In nigeria, others, have 17.5 million online freelancers, says W’Bank
There are about 17.5 million online gig workers in Nigeria, Kenya, and South Africa, according to the World Bank’s estimate.
The global bank disclosed this in a new study titled ‘Working Without Borders: The Promise and Peril of Online Gig Work’.
It stated that Kenya, Nigeria, and South Africa accounted for 80.6 per cent of Internet traffic flow to online gig platforms from Sub-Saharan African countries.
Using its global survey-based estimation, it noted that the number of online gig workers in the three countries was about 17.5 million (the share of online gig workers from the survey multiplied by their internet-using population). It added that there were about 21.7 million gig workers in Sub-Saharan Africa.
Commenting on the global population of gig workers, the bank revealed, “Our first approach used data science methods and estimated that there are a total 154 million unique registered and 60 million active gig workers. Our second estimation model used a global survey and estimated that there are 435 million gig workers.” According to the World Ban, the specific type of gig work discussed in the study was the one mediated through internet platforms, in which the worker was not an employee of the enterprise that operates the platform.
It said, “The platform acts as an intermediary between the gig worker and the person or business that needs the work done. The paid tasks (or gigs) could be food delivery, ride-hailing, care work, photo tagging, data entry, translation, design, software development, and so forth. The supply (gig worker) and the demand (business or person who wants the job done) are matched through either an app or a website.”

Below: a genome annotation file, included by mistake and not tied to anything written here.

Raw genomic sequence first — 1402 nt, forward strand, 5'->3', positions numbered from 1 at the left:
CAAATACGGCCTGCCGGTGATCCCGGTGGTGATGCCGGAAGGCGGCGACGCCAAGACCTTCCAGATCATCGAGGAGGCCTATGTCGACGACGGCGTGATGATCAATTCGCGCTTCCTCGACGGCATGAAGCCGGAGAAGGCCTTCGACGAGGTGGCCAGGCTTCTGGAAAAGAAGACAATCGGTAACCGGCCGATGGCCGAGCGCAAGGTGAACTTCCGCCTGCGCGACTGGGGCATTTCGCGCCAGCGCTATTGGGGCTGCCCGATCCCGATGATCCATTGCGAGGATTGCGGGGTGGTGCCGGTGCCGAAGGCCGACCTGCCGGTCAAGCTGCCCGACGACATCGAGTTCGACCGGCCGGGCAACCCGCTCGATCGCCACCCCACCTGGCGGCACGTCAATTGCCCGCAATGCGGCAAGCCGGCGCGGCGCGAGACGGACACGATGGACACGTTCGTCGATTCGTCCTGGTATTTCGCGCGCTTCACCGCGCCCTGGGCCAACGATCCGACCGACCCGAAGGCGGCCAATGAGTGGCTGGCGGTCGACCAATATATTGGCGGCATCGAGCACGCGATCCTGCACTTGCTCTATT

It further noted that its study was mainly focused on online gig work under a freelance category with jobs, such as design, multimedia, and creative work; business and professional management; business and professional support; sales and marketing support; data entry, administrative, and clerical; IT, software development, and tech; writing and translation; and an online microtasks category (image tagging, surveys).
The Washington-based bank estimated in its study that there were about 545 online gig work platforms globally, with headquarters in 63 countries and platform workers and clients located in 186 countries.
Over 60 per cent of those platforms are headquartered in EU countries or in the United States, with only around 23 per cent headquartered in low- and middle-income countries.
It stated that, however, visitors from India, Indonesia, Nigeria, Pakistan, the Philippines, and Ukraine were responsible for 18 per cent of traffic to gig platforms.